Hossfire

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I recall base comes stock with 30" tires? In that case Sas is 5" extra diameter. With additional weight of the tire/wheel to get turning. Maybe 2" or more height to catch more wind? Up geared diffs. I can see that stuff taking an mpg toll.
I think the weight of the vehicle is a fairly small component.
Height and weight are really the only concerns for a Bronco's tire efficiency -not width.

Rolling resistance - basics
People usually don't understand rolling resistance well, but everyone seems to have an idea of what it means. It has to do with your wheels when you're driving. Generally, you want the least rolling resistance possible and you can reduce it if you buy low rolling resistance tires. Some of you might even know that rolling resistance is a type of friction-force that slows you down.

All of that is correct, but we are here to help you go deeper. Did you know that rolling resistance doesn't depend on your tire size, but it does depend on the weight of your car/bike/train? The best way to explain it is to learn the physics behind it.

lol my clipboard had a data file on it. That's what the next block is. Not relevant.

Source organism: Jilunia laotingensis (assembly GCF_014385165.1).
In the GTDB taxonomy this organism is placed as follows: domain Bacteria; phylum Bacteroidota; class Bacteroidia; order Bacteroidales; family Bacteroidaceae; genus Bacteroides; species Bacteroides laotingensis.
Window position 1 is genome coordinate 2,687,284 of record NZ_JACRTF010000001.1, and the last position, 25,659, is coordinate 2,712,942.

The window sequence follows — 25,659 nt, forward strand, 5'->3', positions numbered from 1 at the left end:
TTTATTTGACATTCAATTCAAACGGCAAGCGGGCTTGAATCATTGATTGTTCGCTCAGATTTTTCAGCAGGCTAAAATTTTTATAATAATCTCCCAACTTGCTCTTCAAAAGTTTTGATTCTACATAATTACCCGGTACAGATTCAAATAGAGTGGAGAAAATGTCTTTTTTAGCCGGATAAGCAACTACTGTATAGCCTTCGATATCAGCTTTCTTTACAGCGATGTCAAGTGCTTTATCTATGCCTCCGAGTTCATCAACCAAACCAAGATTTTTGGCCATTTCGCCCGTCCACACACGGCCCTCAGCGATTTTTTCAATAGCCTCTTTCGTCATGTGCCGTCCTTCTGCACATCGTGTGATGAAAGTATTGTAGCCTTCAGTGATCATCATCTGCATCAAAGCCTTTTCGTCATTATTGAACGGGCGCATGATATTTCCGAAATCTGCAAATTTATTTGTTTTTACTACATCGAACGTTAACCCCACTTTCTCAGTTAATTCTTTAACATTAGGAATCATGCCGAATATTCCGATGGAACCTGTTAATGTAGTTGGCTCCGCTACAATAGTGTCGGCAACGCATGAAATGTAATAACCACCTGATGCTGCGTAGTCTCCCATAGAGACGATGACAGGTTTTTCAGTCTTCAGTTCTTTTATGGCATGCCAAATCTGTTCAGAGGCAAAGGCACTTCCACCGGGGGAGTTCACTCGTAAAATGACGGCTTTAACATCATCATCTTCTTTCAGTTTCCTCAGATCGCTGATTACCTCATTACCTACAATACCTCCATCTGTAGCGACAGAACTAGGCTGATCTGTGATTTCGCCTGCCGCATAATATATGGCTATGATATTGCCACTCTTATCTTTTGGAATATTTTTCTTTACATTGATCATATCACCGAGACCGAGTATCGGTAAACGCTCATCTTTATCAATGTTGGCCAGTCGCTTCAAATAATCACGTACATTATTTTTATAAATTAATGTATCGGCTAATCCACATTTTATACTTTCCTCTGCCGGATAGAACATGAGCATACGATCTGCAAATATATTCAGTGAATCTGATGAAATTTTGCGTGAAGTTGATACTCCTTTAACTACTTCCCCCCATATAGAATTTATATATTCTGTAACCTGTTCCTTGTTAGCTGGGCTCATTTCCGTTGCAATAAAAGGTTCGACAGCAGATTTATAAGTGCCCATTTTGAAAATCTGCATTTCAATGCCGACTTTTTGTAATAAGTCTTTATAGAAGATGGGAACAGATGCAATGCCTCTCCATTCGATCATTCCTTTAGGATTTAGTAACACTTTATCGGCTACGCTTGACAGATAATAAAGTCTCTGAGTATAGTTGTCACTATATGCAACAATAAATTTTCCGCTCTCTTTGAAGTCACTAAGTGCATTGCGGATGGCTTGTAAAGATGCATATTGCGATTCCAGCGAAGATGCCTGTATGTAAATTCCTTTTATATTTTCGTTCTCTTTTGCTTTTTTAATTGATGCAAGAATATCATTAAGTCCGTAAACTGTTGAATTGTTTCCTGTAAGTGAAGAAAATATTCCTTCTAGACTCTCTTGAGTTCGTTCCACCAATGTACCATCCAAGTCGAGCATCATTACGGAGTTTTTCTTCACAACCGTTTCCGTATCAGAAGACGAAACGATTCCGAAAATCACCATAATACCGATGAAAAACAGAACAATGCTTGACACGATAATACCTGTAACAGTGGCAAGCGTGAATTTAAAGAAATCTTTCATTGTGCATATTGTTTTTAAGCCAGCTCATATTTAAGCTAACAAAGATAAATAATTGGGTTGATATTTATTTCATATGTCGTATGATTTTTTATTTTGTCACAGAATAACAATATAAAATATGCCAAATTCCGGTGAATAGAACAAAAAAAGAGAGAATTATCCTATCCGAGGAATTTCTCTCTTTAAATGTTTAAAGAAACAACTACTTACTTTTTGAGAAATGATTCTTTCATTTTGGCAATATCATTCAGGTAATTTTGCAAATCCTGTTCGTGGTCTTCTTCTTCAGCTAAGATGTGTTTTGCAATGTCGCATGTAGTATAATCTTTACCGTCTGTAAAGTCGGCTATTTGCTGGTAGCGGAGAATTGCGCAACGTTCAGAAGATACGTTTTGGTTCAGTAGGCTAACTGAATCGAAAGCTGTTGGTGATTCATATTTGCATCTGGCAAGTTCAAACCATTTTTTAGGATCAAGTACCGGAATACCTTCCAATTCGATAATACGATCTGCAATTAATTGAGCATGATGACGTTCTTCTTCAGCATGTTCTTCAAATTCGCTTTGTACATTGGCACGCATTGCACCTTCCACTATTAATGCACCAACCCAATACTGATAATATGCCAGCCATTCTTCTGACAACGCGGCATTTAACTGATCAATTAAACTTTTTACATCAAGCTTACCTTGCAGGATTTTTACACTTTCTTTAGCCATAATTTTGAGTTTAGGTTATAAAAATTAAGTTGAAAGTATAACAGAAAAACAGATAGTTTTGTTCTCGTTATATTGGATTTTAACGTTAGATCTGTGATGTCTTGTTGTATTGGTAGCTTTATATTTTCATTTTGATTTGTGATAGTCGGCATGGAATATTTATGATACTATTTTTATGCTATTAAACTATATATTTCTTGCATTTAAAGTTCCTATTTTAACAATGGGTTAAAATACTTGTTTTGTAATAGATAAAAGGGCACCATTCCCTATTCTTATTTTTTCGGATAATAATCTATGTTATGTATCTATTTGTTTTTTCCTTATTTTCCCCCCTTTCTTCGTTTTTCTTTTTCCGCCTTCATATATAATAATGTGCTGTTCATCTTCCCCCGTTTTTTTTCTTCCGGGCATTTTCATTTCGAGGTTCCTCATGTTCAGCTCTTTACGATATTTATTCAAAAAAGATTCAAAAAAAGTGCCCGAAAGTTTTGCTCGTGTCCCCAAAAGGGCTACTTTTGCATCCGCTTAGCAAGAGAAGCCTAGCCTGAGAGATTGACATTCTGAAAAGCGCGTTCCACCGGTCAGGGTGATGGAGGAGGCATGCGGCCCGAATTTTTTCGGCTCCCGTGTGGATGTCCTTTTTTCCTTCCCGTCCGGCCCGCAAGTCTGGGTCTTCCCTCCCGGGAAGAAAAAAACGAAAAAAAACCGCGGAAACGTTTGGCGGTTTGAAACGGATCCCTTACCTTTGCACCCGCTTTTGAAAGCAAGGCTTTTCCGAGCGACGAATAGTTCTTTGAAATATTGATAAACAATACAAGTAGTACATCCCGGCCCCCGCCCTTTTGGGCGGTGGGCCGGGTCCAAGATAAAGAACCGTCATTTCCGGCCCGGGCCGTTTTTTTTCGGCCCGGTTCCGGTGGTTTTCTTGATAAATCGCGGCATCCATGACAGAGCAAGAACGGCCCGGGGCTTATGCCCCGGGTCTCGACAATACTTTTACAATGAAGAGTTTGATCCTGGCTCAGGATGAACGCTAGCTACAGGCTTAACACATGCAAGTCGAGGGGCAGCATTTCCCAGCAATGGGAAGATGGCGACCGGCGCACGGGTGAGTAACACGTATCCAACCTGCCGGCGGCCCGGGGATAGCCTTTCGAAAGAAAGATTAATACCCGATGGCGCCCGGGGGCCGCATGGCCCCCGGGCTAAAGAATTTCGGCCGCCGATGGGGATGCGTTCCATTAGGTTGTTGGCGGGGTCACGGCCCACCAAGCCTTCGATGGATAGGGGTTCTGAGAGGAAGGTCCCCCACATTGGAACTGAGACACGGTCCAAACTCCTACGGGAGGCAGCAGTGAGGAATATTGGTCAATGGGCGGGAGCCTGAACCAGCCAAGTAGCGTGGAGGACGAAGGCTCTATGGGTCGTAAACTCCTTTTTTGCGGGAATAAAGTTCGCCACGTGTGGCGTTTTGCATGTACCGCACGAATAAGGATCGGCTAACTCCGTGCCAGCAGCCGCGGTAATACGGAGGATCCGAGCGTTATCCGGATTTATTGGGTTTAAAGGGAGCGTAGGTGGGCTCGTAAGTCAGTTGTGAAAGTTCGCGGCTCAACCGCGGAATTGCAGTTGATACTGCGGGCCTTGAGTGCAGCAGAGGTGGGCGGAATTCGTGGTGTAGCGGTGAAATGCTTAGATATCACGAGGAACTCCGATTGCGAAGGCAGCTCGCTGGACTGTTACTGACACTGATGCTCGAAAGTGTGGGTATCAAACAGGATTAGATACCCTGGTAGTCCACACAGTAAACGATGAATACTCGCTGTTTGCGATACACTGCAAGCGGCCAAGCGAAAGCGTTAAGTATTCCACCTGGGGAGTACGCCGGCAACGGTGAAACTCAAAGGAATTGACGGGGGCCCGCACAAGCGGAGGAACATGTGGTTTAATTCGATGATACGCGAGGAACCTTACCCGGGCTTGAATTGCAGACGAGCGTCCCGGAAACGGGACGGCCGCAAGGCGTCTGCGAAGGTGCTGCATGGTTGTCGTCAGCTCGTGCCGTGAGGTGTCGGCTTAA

if you eliminate all other factors, a wider tire creates more resistance. The weight difference of the tires is pretty small (around 100 lbs on a 5,000 lb vehicle).

Here's a visual. The 12.4" Sasquatch tire vs. the 10" base.
1637888253483.png
 
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Squatch Bronc

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I think the weight of the vehicle is a fairly small component.
if you eliminate all other factors, a wider tire creates more resistance. The weight difference of the tires is pretty small (around 100 lbs on a 5,000 lb vehicle).

Here's a visual. The 12.4" Sasquatch tire vs. the 10" base.
1637888253483.png